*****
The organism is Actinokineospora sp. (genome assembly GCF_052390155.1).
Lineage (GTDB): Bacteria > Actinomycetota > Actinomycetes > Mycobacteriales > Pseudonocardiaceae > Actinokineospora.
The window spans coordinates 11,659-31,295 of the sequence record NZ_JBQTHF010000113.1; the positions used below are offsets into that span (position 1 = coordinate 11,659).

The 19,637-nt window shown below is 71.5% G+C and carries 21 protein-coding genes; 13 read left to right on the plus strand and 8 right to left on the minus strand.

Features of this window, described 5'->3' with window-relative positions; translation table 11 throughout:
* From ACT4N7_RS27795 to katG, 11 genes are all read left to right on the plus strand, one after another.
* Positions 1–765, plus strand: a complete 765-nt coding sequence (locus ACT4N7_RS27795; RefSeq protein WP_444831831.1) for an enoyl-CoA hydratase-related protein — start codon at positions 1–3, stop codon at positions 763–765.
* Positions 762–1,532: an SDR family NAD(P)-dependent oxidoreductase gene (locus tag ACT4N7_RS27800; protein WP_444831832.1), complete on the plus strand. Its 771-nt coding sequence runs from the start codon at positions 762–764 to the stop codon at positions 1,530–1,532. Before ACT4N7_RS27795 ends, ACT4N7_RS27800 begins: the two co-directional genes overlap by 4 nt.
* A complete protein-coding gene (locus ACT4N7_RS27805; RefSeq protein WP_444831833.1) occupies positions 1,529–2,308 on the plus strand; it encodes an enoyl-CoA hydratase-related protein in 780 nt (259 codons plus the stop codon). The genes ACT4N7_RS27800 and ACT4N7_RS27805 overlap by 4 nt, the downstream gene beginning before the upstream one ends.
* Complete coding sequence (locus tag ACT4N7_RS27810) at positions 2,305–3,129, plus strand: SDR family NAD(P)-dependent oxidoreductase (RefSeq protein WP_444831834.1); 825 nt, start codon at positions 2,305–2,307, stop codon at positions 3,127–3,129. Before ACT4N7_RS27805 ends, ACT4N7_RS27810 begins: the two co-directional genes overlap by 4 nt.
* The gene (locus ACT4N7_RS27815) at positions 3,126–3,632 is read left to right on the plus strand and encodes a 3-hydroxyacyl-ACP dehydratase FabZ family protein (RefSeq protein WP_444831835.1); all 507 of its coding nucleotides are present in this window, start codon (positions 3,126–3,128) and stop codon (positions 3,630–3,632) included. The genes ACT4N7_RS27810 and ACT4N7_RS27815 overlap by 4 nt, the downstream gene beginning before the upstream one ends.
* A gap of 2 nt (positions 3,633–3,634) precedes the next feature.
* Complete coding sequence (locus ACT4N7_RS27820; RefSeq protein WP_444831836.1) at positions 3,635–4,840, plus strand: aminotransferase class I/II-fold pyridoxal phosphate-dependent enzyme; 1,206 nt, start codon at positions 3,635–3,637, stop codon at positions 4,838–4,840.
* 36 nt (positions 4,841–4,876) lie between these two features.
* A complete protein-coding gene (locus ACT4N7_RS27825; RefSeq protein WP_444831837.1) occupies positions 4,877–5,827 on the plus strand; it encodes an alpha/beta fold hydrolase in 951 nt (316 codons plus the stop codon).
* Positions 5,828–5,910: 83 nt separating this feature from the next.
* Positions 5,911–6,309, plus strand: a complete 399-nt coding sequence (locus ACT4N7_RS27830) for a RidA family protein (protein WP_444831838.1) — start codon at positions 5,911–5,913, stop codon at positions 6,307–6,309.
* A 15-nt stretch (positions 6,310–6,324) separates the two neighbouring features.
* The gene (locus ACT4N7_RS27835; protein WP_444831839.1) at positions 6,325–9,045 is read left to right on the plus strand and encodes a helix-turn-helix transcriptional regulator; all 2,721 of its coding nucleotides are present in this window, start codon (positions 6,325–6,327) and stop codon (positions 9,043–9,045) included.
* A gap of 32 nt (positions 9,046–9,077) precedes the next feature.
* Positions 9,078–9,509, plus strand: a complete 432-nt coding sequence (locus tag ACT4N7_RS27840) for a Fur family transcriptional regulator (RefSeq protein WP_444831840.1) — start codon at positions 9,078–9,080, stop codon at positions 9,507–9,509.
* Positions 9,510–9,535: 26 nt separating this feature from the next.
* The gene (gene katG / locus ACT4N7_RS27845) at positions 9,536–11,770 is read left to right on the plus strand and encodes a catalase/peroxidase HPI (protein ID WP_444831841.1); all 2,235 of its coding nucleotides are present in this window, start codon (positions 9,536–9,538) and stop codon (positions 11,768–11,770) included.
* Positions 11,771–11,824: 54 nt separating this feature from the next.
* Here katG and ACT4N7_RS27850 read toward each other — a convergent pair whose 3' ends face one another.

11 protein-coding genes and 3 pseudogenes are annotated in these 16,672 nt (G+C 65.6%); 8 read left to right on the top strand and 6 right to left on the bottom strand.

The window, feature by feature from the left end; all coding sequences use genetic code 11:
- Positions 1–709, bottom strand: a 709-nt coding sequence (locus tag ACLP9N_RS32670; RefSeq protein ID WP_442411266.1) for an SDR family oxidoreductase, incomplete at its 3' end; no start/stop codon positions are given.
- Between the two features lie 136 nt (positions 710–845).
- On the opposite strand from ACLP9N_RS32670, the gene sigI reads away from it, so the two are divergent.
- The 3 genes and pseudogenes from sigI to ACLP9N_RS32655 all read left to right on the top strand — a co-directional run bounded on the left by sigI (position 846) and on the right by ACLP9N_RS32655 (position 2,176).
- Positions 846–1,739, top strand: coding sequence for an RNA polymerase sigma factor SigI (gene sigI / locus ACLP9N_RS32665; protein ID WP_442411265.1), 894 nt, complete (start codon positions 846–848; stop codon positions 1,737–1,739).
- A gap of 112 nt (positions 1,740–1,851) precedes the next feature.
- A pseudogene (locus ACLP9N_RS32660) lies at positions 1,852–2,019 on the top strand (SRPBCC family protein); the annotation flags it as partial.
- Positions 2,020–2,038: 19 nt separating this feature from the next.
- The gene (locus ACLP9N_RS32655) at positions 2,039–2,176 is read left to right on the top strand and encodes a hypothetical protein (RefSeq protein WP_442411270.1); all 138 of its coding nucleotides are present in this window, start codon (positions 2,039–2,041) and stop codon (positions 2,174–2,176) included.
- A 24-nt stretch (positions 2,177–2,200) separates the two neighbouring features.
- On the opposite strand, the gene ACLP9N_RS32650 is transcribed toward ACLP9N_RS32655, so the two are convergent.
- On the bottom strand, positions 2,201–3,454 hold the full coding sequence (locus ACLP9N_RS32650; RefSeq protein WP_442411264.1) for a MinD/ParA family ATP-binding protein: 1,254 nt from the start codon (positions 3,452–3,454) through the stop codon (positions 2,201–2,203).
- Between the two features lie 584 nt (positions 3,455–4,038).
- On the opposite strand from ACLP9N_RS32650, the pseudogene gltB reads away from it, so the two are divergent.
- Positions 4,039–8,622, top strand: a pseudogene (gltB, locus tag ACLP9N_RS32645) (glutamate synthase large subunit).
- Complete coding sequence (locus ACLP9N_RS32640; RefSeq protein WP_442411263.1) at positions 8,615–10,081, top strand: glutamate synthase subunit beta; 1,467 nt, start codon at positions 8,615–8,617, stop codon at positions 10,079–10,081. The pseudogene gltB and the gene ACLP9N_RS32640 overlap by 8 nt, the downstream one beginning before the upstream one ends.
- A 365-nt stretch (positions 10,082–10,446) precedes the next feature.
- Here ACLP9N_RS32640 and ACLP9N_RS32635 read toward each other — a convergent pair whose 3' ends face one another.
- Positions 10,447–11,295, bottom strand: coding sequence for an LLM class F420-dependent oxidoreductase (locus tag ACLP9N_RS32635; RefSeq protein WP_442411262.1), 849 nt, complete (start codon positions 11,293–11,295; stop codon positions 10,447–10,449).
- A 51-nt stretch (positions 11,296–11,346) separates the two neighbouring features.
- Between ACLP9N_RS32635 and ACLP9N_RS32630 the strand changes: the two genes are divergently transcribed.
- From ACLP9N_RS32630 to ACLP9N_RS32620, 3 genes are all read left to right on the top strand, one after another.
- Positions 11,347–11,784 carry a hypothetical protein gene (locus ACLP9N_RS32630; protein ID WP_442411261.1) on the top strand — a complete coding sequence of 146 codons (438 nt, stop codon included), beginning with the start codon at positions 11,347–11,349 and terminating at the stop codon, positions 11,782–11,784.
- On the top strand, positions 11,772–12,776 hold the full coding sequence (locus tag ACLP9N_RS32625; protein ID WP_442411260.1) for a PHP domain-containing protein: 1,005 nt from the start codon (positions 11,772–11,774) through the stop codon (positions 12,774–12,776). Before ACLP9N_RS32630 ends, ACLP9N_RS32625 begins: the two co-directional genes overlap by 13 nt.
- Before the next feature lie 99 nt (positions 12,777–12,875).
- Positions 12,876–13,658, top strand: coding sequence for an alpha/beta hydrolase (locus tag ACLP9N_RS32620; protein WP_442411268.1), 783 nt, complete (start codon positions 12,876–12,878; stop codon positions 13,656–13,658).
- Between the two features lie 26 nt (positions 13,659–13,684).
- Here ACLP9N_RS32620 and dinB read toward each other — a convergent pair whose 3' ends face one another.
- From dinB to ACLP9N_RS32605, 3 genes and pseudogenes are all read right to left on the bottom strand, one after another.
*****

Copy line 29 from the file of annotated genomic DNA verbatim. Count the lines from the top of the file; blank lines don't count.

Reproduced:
- Between the two features lie 136 nt (positions 710–845).